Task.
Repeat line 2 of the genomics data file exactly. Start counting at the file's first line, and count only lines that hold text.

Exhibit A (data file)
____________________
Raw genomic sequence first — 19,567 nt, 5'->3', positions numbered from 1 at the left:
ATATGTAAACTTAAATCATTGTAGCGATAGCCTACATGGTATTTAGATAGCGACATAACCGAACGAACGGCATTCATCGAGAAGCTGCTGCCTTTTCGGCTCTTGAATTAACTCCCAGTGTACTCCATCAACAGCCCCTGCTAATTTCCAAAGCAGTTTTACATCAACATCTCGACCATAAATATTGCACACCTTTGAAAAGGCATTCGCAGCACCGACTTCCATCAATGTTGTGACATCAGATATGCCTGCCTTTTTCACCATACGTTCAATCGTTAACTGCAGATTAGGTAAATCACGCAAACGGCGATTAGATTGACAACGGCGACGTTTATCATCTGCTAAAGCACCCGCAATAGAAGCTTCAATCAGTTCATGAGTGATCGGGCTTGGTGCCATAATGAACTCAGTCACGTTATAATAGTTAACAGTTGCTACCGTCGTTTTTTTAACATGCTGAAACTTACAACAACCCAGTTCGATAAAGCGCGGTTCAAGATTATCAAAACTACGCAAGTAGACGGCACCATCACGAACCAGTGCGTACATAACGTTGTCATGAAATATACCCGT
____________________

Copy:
ATATGTAAACTTAAATCATTGTAGCGATAGCCTACATGGTATTTAGATAGCGACATAACCGAACGAACGGCATTCATCGAGAAGCTGCTGCCTTTTCGGCTCTTGAATTAACTCCCAGTGTACTCCATCAACAGCCCCTGCTAATTTCCAAAGCAGTTTTACATCAACATCTCGACCATAAATATTGCACACCTTTGAAAAGGCATTCGCAGCACCGACTTCCATCAATGTTGTGACATCAGATATGCCTGCCTTTTTCACCATACGTTCAATCGTTAACTGCAGATTAGGTAAATCACGCAAACGGCGATTAGATTGACAACGGCGACGTTTATCATCTGCTAAAGCACCCGCAATAGAAGCTTCAATCAGTTCATGAGTGATCGGGCTTGGTGCCATAATGAACTCAGTCACGTTATAATAGTTAACAGTTGCTACCGTCGTTTTTTTAACATGCTGAAACTTACAACAACCCAGTTCGATAAAGCGCGGTTCAAGATTATCAAAACTACGCAAGTAGACGGCACCATCACGAACCAGTGCGTACATAACGTTGTCATGAAATATACCCGT